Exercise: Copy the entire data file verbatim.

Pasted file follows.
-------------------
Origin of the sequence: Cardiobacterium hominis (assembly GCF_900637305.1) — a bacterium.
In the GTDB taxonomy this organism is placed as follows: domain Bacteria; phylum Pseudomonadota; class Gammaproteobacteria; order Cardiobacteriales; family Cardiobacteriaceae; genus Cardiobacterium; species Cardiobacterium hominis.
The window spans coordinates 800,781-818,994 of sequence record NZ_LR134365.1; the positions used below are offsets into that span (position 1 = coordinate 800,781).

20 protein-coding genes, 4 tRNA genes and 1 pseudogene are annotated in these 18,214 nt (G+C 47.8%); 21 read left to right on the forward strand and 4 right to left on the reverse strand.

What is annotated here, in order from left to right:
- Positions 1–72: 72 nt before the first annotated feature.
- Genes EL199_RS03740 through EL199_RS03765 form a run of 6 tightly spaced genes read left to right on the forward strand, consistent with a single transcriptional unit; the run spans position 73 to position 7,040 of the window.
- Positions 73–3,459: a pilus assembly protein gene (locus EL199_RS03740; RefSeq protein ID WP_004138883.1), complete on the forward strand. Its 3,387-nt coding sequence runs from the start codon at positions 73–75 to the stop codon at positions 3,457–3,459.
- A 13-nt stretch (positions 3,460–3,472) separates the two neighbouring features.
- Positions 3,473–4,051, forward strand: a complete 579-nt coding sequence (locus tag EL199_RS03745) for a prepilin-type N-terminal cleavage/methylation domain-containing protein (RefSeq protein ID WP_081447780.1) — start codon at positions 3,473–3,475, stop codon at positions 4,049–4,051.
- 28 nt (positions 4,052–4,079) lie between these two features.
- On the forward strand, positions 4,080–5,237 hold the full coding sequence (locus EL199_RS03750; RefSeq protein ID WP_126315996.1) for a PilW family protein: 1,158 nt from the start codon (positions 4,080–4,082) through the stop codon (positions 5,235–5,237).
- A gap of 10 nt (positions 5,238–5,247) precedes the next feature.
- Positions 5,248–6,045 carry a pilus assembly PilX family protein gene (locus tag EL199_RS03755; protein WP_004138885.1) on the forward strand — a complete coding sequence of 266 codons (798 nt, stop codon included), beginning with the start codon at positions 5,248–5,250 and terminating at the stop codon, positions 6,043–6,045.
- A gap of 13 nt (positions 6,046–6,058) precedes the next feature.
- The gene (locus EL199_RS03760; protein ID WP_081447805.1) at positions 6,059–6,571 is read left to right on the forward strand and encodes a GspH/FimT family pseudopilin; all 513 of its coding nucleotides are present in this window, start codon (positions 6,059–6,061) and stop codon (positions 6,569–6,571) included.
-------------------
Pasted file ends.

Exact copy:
Origin of the sequence: Cardiobacterium hominis (assembly GCF_900637305.1) — a bacterium.
In the GTDB taxonomy this organism is placed as follows: domain Bacteria; phylum Pseudomonadota; class Gammaproteobacteria; order Cardiobacteriales; family Cardiobacteriaceae; genus Cardiobacterium; species Cardiobacterium hominis.
The window spans coordinates 800,781-818,994 of sequence record NZ_LR134365.1; the positions used below are offsets into that span (position 1 = coordinate 800,781).

20 protein-coding genes, 4 tRNA genes and 1 pseudogene are annotated in these 18,214 nt (G+C 47.8%); 21 read left to right on the forward strand and 4 right to left on the reverse strand.

What is annotated here, in order from left to right:
- Positions 1–72: 72 nt before the first annotated feature.
- Genes EL199_RS03740 through EL199_RS03765 form a run of 6 tightly spaced genes read left to right on the forward strand, consistent with a single transcriptional unit; the run spans position 73 to position 7,040 of the window.
- Positions 73–3,459: a pilus assembly protein gene (locus EL199_RS03740; RefSeq protein ID WP_004138883.1), complete on the forward strand. Its 3,387-nt coding sequence runs from the start codon at positions 73–75 to the stop codon at positions 3,457–3,459.
- A 13-nt stretch (positions 3,460–3,472) separates the two neighbouring features.
- Positions 3,473–4,051, forward strand: a complete 579-nt coding sequence (locus tag EL199_RS03745) for a prepilin-type N-terminal cleavage/methylation domain-containing protein (RefSeq protein ID WP_081447780.1) — start codon at positions 3,473–3,475, stop codon at positions 4,049–4,051.
- 28 nt (positions 4,052–4,079) lie between these two features.
- On the forward strand, positions 4,080–5,237 hold the full coding sequence (locus EL199_RS03750; RefSeq protein ID WP_126315996.1) for a PilW family protein: 1,158 nt from the start codon (positions 4,080–4,082) through the stop codon (positions 5,235–5,237).
- A gap of 10 nt (positions 5,238–5,247) precedes the next feature.
- Positions 5,248–6,045 carry a pilus assembly PilX family protein gene (locus tag EL199_RS03755; protein WP_004138885.1) on the forward strand — a complete coding sequence of 266 codons (798 nt, stop codon included), beginning with the start codon at positions 5,248–5,250 and terminating at the stop codon, positions 6,043–6,045.
- A gap of 13 nt (positions 6,046–6,058) precedes the next feature.
- The gene (locus EL199_RS03760; protein ID WP_081447805.1) at positions 6,059–6,571 is read left to right on the forward strand and encodes a GspH/FimT family pseudopilin; all 513 of its coding nucleotides are present in this window, start codon (positions 6,059–6,061) and stop codon (positions 6,569–6,571) included.